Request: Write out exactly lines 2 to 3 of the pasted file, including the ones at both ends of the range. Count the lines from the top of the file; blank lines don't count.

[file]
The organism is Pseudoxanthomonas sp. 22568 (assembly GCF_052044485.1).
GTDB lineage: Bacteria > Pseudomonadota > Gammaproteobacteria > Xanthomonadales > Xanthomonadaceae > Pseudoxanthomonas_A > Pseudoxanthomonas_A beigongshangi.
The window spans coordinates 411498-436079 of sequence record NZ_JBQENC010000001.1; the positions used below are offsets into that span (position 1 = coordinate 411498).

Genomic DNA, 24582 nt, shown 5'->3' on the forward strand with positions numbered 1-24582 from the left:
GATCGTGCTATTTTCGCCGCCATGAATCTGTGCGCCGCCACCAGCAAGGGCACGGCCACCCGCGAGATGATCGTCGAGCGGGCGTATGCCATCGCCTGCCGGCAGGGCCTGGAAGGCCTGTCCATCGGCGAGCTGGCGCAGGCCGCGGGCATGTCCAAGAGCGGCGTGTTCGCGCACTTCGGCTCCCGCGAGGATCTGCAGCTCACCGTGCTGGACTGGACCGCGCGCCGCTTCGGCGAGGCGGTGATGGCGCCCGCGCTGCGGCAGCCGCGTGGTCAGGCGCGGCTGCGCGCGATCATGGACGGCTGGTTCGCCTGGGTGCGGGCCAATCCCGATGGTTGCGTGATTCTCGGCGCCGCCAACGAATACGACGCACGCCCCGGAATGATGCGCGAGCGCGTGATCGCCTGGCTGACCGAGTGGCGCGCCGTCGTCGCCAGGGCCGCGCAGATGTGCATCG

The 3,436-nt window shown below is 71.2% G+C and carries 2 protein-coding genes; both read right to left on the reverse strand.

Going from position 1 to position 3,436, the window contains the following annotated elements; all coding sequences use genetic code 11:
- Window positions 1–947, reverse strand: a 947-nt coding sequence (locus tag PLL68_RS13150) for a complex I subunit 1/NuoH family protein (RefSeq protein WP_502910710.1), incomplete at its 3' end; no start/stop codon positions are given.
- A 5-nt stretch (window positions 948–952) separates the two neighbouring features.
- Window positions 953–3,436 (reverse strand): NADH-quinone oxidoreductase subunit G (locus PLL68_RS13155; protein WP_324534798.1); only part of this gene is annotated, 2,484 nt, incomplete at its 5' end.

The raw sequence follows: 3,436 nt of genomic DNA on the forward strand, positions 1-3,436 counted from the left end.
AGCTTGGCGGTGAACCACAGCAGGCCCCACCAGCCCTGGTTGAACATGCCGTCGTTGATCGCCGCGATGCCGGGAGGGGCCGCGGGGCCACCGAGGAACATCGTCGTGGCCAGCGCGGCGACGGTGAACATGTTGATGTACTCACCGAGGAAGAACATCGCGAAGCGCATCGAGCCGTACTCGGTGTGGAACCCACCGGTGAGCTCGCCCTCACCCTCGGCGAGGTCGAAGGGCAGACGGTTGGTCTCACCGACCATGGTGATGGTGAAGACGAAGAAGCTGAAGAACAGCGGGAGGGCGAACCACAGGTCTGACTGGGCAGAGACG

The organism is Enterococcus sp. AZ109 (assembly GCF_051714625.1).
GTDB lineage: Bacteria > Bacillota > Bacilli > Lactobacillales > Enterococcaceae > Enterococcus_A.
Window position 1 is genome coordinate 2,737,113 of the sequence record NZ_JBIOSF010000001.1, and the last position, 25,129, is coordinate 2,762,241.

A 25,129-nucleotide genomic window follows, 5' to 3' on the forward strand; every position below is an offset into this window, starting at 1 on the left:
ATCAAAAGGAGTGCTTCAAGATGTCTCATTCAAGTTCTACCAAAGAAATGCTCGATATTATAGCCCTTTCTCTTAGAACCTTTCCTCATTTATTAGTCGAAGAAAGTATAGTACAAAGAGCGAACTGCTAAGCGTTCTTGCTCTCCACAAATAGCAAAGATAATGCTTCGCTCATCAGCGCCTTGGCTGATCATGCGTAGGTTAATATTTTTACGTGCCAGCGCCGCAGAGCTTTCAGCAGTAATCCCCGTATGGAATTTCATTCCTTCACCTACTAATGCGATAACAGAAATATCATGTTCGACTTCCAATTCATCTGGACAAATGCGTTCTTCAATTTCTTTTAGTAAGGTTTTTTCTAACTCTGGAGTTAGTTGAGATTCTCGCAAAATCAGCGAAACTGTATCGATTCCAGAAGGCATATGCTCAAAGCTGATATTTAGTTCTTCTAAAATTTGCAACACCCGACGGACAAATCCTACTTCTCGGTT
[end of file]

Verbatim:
GTDB lineage: Bacteria > Pseudomonadota > Gammaproteobacteria > Xanthomonadales > Xanthomonadaceae > Pseudoxanthomonas_A > Pseudoxanthomonas_A beigongshangi.
The window spans coordinates 411498-436079 of sequence record NZ_JBQENC010000001.1; the positions used below are offsets into that span (position 1 = coordinate 411498).